Education: America’s New Civil Right

Jim Broussard
Jim Broussard

Guest Commentary

Education can and should be America’s newest civil rights issue.   Today, too many schools are failing too many children. The system is broken, and access to a quality education is largely the province of the wealthy, of those who can afford to opt out of failing government schools in favor of better options.

The poor, immigrants, inner-city children are the ones hurt most by these harsh realities. They are the ones most in need of quality schools but are stuck in under-performing schools where test scores continue to decline and where outdated work rules and union practices make reform nearly impossible.

There are better ways.  Vouchers that allow children to attend private schools, the expansion of charter schools, distance learning, and specialty school programs are all ideas whose time has come. It is important to understand that it is not the schools that must change but the educational system itself.

It’s a struggle on the order of what America experienced in the 1960s, when the fight over establishing equality under law for all Americans became the watchword of the era.  It’s time for this fight again, only this time with the goal of equal access to quality education at the center of the debate.

The Chester Community Charter School is a good example of what can happen when people face the problem and take action to overcome it. It started in 1998 with only 97 students. Today, there are more than 3,200 spread across nine state-of-the-art buildings where the lives of thousands of students are being made better while restoring life to the city of Chester, one of the Commonwealth’s poorest communities.

Despite the fact that it draws from the same student pool as the rest of the Chester-Upland School District, CCCS has produced consistently superior academic outcomes and placements for its students.  This contrasts dramatically with the Chester-Upland School District, which is perennially ranked among the worst school districts in the Commonwealth.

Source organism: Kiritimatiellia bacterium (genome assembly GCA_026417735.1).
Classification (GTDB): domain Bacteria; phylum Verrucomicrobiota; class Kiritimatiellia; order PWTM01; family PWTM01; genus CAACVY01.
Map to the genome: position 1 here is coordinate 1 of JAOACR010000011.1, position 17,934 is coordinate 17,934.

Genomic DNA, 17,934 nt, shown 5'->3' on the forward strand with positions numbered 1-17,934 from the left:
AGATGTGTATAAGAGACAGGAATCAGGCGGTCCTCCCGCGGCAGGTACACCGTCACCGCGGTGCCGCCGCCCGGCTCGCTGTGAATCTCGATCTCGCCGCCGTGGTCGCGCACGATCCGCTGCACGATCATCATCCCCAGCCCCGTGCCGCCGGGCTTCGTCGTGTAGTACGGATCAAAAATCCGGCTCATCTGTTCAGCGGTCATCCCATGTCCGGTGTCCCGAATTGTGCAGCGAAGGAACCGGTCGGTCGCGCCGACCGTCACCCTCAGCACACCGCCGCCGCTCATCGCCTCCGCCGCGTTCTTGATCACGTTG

It works because CCCS is different. As a charter school it is free from the kinds of onerous, outdated work rules and regulations that have paralyzed the cause of reform in existing public schools. It brings a different approach to education, one that is paying benefits to all the students who attend. As others have observed, the one-size approach to education no longer fits all. Nor does it have to.

And charter schools are just one option. Directing per-student dollars to families rather than schools so that parents can use vouchers to help pay tuition at private or parochial schools is another. The educational establishment had shown far too often that it cannot reform itself, so the only alternative is for parents, communities, and those who care about the future of our children here in the Commonwealth and across the nation to demand that things be allowed to change.

This means pressuring policy makers to open the system to increased reforms. Pennsylvania and the nation need more charter schools like CCCS and other educational options that will create the educated workforce of young Americans that are needed to be competitive in the global economy, not of the future, but that is here now.  It’s important to understand that a charter school is a public school, but the decision to form one comes from parents, teachers and the local community, and they have fewer stagnating rules to follow.

These reforms will not happen by themselves. It will take a concerted effort to move the debate from fixing the unfixable, at tremendous cost to the taxpayers, to offering new options for parents who want their children to enjoy greater success than they did. This used to be the American dream; now it’s increasingly a pipe dream, as jobs move offshore in search of educated, quality workers and sensible work rules that allow for greater economic success.

The time to turn the tide is now. Where charter schools are in operation the competition to enroll students in them is so intense that school districts often have to resort to lotteries to determine who goes. There should be enough space for everyone who wants to attend, which means we need to expand the number of placements available which, in reality means expanding the opportunities available for our children.

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Dr. Jim Broussard writes for Citizens Against Higher Taxes, teaches American history and historiography at Lebanon Valley College.